Hong Kong diabetes patients as young as 3, while one fifth under 40
Alarm as study finds diabetes is increasingly common in the young - who are less likely to realise they are affected, and more likely to die
One in five Hong Kong diabetics is under the age of 40 - and the number is expected to double by 2030.
A Chinese University of Hong Kong (CUHK) study has found that diabetes is being diagnosed in Hongkongers at a younger age, with the median age now 50, down from 57 in 1990. The youngest person with diabetes in the study was aged just three.
The study showed that the disease - previously linked to obesity and middle-aged people over 40 - was now common among younger people. Dr Andrea Luk On-yan, of CUHK's department of medicine and therapeutics, described the result as "alarming".
She said that young patients were at a higher risk of developing fatal complications.
"More complications arising from the illness are expected as the patients have the disease a decade earlier," Luk said.
The university's Institute of Diabetes and Obesity analysed data on 10,129 patients at the Prince of Wales Hospital. In each case diabetes had been diagnosed between 1995 and 2009.
The study found that diabetes had been diagnosed in 20 per cent of the patients before they turned 40.
Thirty per cent of these early onset patients were considered to be slim, while 60 per cent had a family history of diabetes.
Luk said that people who developed diabetes before the age of 40 had a 35 per cent greater risk of developing kidney disease and a 48 per cent greater risk of cardiovascular disease.
CUHK's Professor Juliana Chan Chung-ngor said: "This study shows that diabetes requires more attention. All people including the young and old, thin and obese, should know the risk of having diabetes."
The government warned last year that one in 10 Hongkongers - about 700,000 people - had type 2 diabetes. That is slightly lower than the 12.7 per cent prevalence rate in Singapore, but higher than Japan's 7.3 rate and Taiwan's rate of 6.7, according to the International Diabetes Federation.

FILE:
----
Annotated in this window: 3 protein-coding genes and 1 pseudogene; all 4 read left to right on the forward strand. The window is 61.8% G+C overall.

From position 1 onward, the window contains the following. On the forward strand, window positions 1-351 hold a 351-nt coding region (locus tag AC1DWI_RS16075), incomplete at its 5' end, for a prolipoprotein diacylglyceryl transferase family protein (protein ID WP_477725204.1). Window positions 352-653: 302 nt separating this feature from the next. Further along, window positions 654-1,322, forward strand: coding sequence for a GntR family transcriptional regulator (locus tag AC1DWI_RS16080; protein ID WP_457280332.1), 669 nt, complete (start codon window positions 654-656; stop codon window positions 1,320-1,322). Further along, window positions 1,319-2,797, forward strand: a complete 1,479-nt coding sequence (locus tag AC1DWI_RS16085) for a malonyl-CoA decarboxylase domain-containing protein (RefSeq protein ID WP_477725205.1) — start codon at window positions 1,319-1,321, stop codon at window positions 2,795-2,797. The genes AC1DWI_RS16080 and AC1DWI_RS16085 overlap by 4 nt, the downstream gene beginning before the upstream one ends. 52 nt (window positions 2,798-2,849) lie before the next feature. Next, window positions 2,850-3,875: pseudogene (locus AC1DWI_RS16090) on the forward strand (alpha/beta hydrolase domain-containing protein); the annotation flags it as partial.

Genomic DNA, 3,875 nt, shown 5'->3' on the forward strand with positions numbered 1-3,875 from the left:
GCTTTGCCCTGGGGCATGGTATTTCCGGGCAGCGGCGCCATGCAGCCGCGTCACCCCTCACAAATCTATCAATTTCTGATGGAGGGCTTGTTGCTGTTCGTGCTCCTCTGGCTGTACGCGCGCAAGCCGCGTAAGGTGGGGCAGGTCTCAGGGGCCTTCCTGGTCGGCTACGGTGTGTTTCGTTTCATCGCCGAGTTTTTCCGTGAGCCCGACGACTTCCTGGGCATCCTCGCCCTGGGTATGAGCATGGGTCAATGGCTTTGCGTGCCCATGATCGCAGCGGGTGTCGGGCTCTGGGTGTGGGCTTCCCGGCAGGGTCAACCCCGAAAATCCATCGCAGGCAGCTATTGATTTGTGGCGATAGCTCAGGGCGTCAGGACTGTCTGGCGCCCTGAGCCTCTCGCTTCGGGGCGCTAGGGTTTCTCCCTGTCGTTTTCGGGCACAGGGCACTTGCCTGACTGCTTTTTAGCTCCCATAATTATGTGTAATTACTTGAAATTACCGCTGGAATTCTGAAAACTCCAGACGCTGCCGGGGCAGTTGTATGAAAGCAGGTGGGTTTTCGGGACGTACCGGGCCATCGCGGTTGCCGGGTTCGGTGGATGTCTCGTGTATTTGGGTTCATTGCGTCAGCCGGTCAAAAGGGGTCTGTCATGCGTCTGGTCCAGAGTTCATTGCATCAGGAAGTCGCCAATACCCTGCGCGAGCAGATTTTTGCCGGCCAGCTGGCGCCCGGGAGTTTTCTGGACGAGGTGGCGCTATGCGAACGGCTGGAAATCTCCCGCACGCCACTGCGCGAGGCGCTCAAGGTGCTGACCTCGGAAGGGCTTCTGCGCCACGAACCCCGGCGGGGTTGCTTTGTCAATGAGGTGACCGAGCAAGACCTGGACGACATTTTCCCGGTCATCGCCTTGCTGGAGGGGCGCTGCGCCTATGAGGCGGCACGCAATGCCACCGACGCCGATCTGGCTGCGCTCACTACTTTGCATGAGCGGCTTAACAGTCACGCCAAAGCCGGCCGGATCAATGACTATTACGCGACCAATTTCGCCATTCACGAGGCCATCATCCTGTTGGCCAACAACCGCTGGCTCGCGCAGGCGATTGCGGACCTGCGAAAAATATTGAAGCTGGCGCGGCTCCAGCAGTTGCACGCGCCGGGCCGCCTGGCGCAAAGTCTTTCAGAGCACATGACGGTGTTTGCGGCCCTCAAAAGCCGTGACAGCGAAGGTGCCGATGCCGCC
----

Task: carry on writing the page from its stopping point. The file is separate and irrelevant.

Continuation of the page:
"A family history of diabetes and personal lifestyle are playing an increasingly significant role in the disease, especially in the early onset cases," said Luk.
Luk said that if a person's mother or father had diabetes, the risk of contracting the disease tripled. If both parents had diabetes, the risk was six times greater.
She said rapid lifestyle changes, uncontrolled diet and lack of physical exercise all accounted for the rise.
Since diabetes often had no obvious symptoms, many young and slim patients went years without realising their condition.
Chan said this could mean that sufferers missed the "golden period" for treatment - the first five years - when the risk of complications such as blindness and kidney failure could be reduced.
She urged the public to get checked regularly. Anyone with a family history of the condition, even those under 30, should go for a test sooner rather than later.
Betty Yeung, 30, who has lived with diabetes since she was 14, believes her condition is linked to family history. Her brother was also an early onset patient who had suffered complications such as liver disease, heart disease and eye problems. He died around the age of 30.
Yeung said due to his condition, she was prompted to undergo screening when she was young and was able to gain early control of the disease.